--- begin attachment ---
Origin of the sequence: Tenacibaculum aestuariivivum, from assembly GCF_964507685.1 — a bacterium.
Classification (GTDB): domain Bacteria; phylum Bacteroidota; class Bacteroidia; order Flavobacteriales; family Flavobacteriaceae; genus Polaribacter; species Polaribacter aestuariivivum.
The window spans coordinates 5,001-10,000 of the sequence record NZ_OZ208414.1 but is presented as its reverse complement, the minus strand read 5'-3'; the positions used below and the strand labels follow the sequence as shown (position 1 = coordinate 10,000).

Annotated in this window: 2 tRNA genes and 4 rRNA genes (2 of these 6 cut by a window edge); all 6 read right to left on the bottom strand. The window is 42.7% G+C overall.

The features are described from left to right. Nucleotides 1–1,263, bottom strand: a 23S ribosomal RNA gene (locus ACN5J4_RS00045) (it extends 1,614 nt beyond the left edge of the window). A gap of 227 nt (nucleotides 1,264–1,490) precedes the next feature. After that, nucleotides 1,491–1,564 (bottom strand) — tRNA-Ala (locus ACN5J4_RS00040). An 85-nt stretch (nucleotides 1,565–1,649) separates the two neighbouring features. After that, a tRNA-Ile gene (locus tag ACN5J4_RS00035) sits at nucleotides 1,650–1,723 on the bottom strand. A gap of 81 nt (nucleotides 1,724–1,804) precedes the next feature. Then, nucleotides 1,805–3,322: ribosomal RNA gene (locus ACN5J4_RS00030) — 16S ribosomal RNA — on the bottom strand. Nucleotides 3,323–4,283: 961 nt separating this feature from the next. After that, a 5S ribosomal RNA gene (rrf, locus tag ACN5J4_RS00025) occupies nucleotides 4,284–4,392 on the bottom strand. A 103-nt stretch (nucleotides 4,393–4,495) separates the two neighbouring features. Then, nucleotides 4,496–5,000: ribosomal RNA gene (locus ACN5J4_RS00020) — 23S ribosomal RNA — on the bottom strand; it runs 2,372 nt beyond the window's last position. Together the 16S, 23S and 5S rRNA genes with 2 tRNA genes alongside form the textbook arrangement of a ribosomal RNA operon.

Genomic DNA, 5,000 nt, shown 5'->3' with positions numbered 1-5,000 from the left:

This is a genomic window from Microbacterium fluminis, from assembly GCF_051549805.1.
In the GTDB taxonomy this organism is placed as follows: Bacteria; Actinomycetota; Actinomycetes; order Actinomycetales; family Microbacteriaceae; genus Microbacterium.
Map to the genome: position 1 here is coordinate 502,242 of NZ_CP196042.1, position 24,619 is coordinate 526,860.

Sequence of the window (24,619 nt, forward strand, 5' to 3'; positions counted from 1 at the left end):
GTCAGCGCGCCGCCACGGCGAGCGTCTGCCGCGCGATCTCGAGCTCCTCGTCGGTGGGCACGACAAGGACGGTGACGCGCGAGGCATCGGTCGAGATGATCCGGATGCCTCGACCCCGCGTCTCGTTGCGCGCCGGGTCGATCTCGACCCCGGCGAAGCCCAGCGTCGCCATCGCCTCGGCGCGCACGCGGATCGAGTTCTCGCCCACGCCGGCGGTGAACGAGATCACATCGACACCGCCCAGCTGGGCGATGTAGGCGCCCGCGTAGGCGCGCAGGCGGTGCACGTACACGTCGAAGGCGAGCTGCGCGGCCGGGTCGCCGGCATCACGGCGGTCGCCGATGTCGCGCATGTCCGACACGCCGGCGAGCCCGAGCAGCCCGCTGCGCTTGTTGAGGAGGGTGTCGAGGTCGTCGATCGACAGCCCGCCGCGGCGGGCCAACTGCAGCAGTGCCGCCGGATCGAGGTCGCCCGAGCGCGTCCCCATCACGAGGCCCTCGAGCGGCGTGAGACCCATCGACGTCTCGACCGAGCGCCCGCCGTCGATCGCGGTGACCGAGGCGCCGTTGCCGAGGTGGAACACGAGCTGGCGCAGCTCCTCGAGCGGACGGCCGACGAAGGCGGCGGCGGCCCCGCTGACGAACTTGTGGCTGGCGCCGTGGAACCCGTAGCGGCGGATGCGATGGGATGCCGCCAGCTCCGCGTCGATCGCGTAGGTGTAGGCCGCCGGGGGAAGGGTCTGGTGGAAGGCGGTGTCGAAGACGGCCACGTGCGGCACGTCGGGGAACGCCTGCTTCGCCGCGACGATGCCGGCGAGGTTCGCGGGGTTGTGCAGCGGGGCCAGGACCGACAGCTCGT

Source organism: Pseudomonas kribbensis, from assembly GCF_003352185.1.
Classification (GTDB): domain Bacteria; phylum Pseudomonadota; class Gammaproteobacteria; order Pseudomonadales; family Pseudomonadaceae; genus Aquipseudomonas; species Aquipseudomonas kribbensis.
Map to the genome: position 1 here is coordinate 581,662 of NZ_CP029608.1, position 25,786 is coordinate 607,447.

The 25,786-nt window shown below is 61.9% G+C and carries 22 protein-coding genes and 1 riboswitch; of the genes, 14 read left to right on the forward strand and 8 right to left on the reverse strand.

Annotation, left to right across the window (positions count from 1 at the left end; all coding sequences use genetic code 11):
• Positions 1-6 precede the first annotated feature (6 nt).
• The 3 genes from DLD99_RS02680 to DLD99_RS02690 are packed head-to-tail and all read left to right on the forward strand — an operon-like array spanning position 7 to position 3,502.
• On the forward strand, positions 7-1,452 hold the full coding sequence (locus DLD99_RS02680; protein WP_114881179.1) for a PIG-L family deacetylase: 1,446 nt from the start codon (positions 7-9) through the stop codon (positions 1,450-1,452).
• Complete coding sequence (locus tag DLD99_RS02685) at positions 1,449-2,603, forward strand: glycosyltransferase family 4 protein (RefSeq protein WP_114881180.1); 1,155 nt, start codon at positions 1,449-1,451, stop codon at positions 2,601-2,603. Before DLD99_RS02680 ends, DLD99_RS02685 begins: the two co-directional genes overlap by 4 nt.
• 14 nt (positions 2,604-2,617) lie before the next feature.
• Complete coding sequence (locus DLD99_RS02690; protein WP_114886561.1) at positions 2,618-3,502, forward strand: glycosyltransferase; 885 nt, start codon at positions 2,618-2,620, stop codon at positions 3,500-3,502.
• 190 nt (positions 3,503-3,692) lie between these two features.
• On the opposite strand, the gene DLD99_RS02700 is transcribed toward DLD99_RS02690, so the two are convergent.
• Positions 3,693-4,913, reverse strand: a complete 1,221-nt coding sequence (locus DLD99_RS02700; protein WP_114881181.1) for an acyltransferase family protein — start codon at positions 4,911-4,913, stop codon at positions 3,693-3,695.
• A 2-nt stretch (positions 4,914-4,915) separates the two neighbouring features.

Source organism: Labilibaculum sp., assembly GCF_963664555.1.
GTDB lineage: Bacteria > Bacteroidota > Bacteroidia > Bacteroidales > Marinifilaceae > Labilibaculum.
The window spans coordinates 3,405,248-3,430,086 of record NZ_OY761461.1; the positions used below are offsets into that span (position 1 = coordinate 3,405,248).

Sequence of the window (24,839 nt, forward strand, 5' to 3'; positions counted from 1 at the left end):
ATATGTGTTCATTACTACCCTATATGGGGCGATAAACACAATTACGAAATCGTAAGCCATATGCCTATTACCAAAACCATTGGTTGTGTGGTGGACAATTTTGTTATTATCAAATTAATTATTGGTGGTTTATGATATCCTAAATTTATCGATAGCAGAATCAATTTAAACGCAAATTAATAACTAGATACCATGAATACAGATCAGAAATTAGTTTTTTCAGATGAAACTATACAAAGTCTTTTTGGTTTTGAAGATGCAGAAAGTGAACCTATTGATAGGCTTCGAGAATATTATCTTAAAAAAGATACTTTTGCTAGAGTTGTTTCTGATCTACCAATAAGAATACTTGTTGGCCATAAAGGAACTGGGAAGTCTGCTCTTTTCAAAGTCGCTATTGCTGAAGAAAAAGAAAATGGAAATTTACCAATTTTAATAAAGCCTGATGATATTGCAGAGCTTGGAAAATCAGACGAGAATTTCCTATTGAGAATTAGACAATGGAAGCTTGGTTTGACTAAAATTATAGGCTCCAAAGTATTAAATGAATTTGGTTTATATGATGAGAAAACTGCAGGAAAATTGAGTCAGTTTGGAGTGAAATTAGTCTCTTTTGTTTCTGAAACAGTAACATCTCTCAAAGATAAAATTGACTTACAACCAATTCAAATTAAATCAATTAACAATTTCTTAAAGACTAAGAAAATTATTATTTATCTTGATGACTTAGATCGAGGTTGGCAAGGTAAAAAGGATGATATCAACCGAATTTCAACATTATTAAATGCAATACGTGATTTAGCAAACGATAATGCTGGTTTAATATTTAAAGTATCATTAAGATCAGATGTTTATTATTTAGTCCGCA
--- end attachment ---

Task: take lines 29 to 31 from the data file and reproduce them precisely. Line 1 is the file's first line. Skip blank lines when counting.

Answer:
The window spans coordinates 3,405,248-3,430,086 of record NZ_OY761461.1; the positions used below are offsets into that span (position 1 = coordinate 3,405,248).

Sequence of the window (24,839 nt, forward strand, 5' to 3'; positions counted from 1 at the left end):
ATATGTGTTCATTACTACCCTATATGGGGCGATAAACACAATTACGAAATCGTAAGCCATATGCCTATTACCAAAACCATTGGTTGTGTGGTGGACAATTTTGTTATTATCAAATTAATTATTGGTGGTTTATGATATCCTAAATTTATCGATAGCAGAATCAATTTAAACGCAAATTAATAACTAGATACCATGAATACAGATCAGAAATTAGTTTTTTCAGATGAAACTATACAAAGTCTTTTTGGTTTTGAAGATGCAGAAAGTGAACCTATTGATAGGCTTCGAGAATATTATCTTAAAAAAGATACTTTTGCTAGAGTTGTTTCTGATCTACCAATAAGAATACTTGTTGGCCATAAAGGAACTGGGAAGTCTGCTCTTTTCAAAGTCGCTATTGCTGAAGAAAAAGAAAATGGAAATTTACCAATTTTAATAAAGCCTGATGATATTGCAGAGCTTGGAAAATCAGACGAGAATTTCCTATTGAGAATTAGACAATGGAAGCTTGGTTTGACTAAAATTATAGGCTCCAAAGTATTAAATGAATTTGGTTTATATGATGAGAAAACTGCAGGAAAATTGAGTCAGTTTGGAGTGAAATTAGTCTCTTTTGTTTCTGAAACAGTAACATCTCTCAAAGATAAAATTGACTTACAACCAATTCAAATTAAATCAATTAACAATTTCTTAAAGACTAAGAAAATTATTATTTATCTTGATGACTTAGATCGAGGTTGGCAAGGTAAAAAGGATGATATCAACCGAATTTCAACATTATTAAATGCAATACGTGATTTAGCAAACGATAATGCTGGTTTAATATTTAAAGTATCATTAAGATCAGATGTTTATTATTTAGTCCGCA